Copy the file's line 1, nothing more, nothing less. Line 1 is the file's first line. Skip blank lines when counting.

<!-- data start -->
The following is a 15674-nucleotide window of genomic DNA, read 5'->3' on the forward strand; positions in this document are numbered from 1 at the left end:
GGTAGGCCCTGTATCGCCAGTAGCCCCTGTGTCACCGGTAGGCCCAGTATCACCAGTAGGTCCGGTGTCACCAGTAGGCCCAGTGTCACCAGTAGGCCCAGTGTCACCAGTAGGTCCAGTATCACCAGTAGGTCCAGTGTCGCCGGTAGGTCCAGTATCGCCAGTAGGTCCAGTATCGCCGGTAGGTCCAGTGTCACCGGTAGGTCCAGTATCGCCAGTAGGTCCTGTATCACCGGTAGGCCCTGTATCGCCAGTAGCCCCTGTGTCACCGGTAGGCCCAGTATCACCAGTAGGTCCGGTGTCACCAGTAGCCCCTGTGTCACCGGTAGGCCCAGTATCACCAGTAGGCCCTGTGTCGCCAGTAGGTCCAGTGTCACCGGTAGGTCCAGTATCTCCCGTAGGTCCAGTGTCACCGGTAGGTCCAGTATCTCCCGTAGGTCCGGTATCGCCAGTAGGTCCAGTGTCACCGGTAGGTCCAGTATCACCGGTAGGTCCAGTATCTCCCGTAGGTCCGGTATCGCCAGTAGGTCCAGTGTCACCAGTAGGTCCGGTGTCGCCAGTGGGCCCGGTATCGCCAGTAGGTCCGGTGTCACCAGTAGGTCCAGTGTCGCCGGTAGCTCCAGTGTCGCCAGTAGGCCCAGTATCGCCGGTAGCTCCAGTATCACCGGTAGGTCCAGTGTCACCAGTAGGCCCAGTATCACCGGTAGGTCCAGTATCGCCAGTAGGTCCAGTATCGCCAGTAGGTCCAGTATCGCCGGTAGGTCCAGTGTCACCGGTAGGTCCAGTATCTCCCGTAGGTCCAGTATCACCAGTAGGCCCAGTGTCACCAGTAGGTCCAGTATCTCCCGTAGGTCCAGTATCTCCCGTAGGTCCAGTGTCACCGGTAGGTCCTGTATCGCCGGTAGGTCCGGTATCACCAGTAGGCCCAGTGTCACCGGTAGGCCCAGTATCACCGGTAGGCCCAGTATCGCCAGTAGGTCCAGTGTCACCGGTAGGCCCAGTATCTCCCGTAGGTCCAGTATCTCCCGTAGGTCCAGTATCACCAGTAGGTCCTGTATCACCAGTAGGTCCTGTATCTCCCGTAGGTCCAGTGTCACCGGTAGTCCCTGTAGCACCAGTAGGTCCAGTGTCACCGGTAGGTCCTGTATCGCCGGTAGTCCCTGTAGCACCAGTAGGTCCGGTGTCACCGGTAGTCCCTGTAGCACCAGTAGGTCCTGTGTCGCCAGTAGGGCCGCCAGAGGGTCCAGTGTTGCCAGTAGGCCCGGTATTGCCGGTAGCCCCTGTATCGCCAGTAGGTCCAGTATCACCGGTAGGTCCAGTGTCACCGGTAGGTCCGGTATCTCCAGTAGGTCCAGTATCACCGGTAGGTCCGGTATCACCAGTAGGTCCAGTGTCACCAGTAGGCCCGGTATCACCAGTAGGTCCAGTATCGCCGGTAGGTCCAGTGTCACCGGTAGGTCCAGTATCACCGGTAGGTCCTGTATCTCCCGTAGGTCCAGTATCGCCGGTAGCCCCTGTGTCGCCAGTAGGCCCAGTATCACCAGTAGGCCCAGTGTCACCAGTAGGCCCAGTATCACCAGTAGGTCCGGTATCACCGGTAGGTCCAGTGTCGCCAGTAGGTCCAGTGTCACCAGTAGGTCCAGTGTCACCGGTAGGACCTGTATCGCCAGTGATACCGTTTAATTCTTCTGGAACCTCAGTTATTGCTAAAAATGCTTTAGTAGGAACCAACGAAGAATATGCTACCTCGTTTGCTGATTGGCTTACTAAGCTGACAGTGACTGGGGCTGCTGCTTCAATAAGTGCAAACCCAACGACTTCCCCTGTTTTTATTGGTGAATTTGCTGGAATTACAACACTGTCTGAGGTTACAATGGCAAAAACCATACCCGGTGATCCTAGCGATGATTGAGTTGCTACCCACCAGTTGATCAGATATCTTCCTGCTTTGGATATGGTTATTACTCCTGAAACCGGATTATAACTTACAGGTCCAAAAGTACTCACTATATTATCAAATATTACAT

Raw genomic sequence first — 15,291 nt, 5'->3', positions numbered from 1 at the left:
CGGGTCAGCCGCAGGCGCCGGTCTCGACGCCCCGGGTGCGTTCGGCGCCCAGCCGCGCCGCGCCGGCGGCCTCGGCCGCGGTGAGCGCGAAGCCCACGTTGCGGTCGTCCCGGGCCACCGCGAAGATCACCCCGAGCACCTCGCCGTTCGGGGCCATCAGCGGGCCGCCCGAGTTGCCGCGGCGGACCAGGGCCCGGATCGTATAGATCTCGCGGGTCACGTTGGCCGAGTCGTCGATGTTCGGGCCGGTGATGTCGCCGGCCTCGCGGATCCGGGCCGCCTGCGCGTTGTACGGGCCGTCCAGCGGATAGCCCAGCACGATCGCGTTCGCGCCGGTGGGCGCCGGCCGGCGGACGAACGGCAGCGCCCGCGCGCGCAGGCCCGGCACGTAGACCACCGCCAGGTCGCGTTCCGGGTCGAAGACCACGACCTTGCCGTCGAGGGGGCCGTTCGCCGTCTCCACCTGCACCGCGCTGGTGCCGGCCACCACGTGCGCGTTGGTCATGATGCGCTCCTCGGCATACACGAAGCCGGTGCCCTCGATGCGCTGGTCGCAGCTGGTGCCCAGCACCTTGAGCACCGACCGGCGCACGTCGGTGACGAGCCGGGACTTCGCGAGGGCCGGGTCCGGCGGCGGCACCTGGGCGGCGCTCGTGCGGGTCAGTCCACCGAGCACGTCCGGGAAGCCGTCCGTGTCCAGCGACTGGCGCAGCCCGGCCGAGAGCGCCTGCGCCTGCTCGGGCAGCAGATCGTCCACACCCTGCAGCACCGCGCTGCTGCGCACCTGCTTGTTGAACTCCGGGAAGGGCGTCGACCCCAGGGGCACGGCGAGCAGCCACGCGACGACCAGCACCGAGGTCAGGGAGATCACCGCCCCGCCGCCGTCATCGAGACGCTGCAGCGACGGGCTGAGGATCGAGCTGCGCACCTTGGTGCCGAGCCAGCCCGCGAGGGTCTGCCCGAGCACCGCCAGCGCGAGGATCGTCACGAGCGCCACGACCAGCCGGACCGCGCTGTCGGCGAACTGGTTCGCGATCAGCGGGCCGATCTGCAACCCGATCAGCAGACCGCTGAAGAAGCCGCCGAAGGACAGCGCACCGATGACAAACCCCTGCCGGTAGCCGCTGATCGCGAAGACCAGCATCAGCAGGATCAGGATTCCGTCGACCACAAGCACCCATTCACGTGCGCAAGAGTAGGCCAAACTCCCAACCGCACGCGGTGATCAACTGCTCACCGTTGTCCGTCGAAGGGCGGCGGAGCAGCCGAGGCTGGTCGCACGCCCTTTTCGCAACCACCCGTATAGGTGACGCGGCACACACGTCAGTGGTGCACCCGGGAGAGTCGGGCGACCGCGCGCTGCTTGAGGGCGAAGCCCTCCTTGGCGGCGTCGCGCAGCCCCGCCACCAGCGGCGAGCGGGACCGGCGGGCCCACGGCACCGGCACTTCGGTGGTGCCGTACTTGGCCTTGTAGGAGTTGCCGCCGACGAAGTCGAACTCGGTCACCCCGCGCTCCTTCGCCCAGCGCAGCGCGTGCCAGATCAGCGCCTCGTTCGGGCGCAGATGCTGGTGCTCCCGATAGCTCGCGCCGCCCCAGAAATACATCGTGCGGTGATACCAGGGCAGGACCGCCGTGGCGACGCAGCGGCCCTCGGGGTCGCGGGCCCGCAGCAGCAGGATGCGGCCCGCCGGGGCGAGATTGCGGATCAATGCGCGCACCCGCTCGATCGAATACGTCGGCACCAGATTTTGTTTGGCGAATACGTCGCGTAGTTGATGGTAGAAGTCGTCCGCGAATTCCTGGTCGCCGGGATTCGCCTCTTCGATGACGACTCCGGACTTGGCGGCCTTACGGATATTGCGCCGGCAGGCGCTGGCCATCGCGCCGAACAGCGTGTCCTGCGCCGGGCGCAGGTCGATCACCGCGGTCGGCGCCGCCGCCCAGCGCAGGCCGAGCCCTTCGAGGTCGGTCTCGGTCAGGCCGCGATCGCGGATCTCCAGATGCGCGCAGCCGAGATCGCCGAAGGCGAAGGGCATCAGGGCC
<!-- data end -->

The following is a 15674-nucleotide window of genomic DNA, read 5'->3' on the forward strand; positions in this document are numbered from 1 at the left end: